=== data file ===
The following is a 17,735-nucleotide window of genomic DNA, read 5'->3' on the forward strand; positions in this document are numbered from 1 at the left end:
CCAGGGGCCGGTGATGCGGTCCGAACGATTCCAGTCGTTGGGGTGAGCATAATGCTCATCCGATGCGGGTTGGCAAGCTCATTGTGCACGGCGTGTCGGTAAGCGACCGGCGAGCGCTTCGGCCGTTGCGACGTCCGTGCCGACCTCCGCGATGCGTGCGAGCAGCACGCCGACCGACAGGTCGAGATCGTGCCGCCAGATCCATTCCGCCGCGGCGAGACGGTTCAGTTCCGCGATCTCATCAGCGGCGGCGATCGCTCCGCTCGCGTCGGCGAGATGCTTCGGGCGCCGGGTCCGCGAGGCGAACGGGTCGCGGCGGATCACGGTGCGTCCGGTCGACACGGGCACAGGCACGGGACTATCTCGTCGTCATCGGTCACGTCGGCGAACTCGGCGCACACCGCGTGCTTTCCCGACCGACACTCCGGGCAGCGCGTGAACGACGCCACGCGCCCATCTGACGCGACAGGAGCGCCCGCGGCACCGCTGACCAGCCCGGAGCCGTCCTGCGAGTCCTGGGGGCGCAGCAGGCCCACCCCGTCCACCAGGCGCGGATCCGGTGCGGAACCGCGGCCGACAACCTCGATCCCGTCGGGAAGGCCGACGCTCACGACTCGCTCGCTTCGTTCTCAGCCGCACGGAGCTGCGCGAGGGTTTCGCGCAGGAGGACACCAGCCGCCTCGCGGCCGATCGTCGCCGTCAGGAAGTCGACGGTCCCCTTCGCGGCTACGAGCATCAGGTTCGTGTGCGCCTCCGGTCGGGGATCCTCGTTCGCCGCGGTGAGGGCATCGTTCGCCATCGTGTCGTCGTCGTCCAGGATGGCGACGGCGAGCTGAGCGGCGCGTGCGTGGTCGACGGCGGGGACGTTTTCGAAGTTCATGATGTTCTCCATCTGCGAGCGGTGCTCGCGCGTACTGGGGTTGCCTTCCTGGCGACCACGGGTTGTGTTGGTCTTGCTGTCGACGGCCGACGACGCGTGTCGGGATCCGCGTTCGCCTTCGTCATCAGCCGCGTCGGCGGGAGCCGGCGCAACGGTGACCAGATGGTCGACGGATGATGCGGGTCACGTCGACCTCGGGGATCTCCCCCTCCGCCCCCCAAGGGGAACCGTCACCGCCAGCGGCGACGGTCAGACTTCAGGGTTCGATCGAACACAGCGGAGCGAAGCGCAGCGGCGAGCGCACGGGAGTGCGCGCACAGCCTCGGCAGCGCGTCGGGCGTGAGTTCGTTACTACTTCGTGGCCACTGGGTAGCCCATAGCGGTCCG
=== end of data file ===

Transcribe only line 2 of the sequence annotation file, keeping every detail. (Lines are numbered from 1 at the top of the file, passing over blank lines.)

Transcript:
CCAGGGGCCGGTGATGCGGTCCGAACGATTCCAGTCGTTGGGGTGAGCATAATGCTCATCCGATGCGGGTTGGCAAGCTCATTGTGCACGGCGTGTCGGTAAGCGACCGGCGAGCGCTTCGGCCGTTGCGACGTCCGTGCCGACCTCCGCGATGCGTGCGAGCAGCACGCCGACCGACAGGTCGAGATCGTGCCGCCAGATCCATTCCGCCGCGGCGAGACGGTTCAGTTCCGCGATCTCATCAGCGGCGGCGATCGCTCCGCTCGCGTCGGCGAGATGCTTCGGGCGCCGGGTCCGCGAGGCGAACGGGTCGCGGCGGATCACGGTGCGTCCGGTCGACACGGGCACAGGCACGGGACTATCTCGTCGTCATCGGTCACGTCGGCGAACTCGGCGCACACCGCGTGCTTTCCCGACCGACACTCCGGGCAGCGCGTGAACGACGCCACGCGCCCATCTGACGCGACAGGAGCGCCCGCGGCACCGCTGACCAGCCCGGAGCCGTCCTGCGAGTCCTGGGGGCGCAGCAGGCCCACCCCGTCCACCAGGCGCGGATCCGGTGCGGAACCGCGGCCGACAACCTCGATCCCGTCGGGAAGGCCGACGCTCACGACTCGCTCGCTTCGTTCTCAGCCGCACGGAGCTGCGCGAGGGTTTCGCGCAGGAGGACACCAGCCGCCTCGCGGCCGATCGTCGCCGTCAGGAAGTCGACGGTCCCCTTCGCGGCTACGAGCATCAGGTTCGTGTGCGCCTCCGGTCGGGGATCCTCGTTCGCCGCGGTGAGGGCATCGTTCGCCATCGTGTCGTCGTCGTCCAGGATGGCGACGGCGAGCTGAGCGGCGCGTGCGTGGTCGACGGCGGGGACGTTTTCGAAGTTCATGATGTTCTCCATCTGCGAGCGGTGCTCGCGCGTACTGGGGTTGCCTTCCTGGCGACCACGGGTTGTGTTGGTCTTGCTGTCGACGGCCGACGACGCGTGTCGGGATCCGCGTTCGCCTTCGTCATCAGCCGCGTCGGCGGGAGCCGGCGCAACGGTGACCAGATGGTCGACGGATGATGCGGGTCACGTCGACCTCGGGGATCTCCCCCTCCGCCCCCCAAGGGGAACCGTCACCGCCAGCGGCGACGGTCAGACTTCAGGGTTCGATCGAACACAGCGGAGCGAAGCGCAGCGGCGAGCGCACGGGAGTGCGCGCACAGCCTCGGCAGCGCGTCGGGCGTGAGTTCGTTACTACTTCGTGGCCACTGGGTAGCCCATAGCGGTCCG